Embedding bacterial cells in agarose plugs prevents damage to large DNA fragments
from shear force and it is an important step in the preparation, treatment and
digestion of plugs for Pulsed-Field Gel Electrophoresis (PFGE). Embedding is
usually carried out using disposable or reusable commercial plug molds which
can be expensive to purchase and often physically and experimentally inflexible.
Removal of agarose blocks from small rigid molds can be cumbersome and challenging
and difficult to clean between uses. Plug molds custom-made from silicone tubing
(Burmeister and Ulanovsky, 1992) plastic syringes (Ho
and Monaco, 1995) rubber dental impression material (Van
Devanter et al., 1989) TygonR tubing, plastic drinking straw, glass
pipettes (Birren and Lai, 1993), transfer pipettes (Sheneman
and Katz, 2003) and acrylic molds (Herschleb et al.,
2007) have all been reported. In this study, an initiative has been taken
to transform the primer container covers obtained from First Base Malaysia into
PFGE plug molds and study the PFGE patterns generated by the preparations.
MATERIALS AND METHODS
The cover of a plastic primer container, from First Base (Malaysia), was found to be suitable to be used as a plug mold for present PFGE work. This fairly soft plastic cover consists of two rows of trough-shaped hollows with numbers 1 to 5 on the top row and numbers 6 to 10 on the bottom row (Fig. 1). The original and permanent numbering on the container is very useful for labeling the plugs. Commercially purchased reusable plug molds measure 15x
1 mm in size and are able to contain a volume of 150
56;L, which gives a plug thickness of 1 mm. Therefore, to prepare an equivalent thickness in the trough of our in-house mold, which is 50x
1 mm, we marked an area 15x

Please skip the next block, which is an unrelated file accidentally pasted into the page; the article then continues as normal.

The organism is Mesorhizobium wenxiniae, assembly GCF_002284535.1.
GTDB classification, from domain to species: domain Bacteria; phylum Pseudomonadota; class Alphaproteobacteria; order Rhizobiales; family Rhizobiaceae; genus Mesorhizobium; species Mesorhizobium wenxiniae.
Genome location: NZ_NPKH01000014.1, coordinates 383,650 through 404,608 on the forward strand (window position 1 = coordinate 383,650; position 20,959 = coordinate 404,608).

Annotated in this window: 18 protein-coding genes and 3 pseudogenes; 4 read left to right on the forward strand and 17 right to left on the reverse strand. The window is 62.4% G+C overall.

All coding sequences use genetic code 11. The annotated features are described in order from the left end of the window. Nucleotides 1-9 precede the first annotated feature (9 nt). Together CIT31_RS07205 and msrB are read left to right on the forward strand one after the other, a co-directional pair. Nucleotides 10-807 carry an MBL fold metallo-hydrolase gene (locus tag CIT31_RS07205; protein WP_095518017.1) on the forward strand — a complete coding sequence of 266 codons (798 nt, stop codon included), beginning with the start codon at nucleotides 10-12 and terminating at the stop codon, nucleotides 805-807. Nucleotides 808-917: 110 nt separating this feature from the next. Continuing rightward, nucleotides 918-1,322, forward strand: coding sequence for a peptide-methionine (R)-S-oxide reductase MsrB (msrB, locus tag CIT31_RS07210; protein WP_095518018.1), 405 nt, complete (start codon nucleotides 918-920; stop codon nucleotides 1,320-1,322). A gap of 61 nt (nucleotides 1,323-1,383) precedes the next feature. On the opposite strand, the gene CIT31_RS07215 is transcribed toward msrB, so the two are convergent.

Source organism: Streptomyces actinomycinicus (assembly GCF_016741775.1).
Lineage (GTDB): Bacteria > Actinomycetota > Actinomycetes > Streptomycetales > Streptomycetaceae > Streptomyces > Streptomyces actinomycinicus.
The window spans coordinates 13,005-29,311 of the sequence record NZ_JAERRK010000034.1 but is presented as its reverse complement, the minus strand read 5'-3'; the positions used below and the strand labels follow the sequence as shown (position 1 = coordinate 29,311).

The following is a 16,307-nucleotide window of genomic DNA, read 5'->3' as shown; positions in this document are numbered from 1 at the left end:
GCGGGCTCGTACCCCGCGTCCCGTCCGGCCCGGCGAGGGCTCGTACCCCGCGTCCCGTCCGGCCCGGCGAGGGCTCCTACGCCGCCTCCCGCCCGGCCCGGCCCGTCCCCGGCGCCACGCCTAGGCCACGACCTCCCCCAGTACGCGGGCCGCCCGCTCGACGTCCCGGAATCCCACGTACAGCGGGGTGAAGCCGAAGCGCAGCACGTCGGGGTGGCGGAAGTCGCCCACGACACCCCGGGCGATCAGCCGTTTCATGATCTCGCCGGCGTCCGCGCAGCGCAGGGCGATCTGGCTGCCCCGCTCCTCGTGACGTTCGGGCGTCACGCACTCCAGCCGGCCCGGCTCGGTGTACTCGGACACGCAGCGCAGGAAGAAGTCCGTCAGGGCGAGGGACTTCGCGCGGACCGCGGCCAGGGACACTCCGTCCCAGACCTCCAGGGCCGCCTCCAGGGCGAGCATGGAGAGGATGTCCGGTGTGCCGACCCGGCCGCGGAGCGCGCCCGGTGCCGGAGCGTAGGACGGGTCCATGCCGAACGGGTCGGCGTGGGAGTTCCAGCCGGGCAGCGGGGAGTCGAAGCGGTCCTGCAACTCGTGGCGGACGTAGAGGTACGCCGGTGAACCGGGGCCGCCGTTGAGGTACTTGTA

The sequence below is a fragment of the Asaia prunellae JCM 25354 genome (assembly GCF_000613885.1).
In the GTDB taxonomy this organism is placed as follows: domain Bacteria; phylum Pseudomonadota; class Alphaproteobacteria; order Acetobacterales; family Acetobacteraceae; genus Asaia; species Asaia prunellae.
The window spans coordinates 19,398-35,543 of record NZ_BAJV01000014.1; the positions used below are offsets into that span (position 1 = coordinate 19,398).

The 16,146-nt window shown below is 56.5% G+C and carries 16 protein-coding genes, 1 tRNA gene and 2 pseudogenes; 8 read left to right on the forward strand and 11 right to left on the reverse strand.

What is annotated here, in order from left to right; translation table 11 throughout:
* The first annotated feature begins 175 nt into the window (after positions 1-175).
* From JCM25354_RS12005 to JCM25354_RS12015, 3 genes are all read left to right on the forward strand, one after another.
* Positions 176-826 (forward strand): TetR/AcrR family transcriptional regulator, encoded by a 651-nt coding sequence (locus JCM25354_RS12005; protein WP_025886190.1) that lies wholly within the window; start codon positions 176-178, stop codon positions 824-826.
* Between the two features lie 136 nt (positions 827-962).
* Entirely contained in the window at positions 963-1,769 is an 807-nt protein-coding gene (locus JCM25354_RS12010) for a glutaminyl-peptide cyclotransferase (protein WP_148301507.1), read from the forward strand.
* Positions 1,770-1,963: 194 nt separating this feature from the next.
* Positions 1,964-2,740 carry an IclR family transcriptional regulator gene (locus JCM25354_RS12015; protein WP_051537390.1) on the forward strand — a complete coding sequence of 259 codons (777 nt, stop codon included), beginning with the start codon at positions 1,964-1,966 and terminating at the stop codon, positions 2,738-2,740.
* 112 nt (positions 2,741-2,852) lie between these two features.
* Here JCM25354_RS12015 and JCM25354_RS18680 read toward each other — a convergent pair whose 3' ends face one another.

15 mm to contain 225
56;L of agarose cell suspension. The marking was done on the reverse side of the container for convenience and permanence. Both ends of each trough can be used to accommodate two samples at a time providing space for 20 samples in one primer container cover in the in-house plug mold (Fig. 1).
||Plastic primer container cover used in preparing 20
sample plugs for PFGE
DNA preparation, restriction, electrophoresis, staining and gel documentation
was carried out based on the method of Ribot et al.
(2006) with modification of the total volume of cell suspension and agarose
to 225 56;L including 10 56;g of Proteinase K (Promega). Digestion was carried
out with restriction enzyme NEB Xba1 concentration of 10 U 56;L- 1
per plug and overnight incubation at 37° C. A CHEF-DR II system (Bio-Rad
Laboratories, Munich, Germany) was used with the following parameters: initial
switch time of 5 sec, final switch time of 65 sec, voltage of 200, angle of
120° and run time of 28 h. Salmonella ser. Braenderup H9812 was included
as a molecular size standard. Reproducibility of the PFGE profiles was established
by repeated testing of the same preparations on separate occasions.
DNA restriction patterns were analyzed for similarity by Dice Co-efficient
and cluster analysis was performed by the unweighted pair group matching band
average (UPGMA) of Bionumerics Version 5.1 (Applied Maths, Belgium).
RESULTS AND DISCUSSION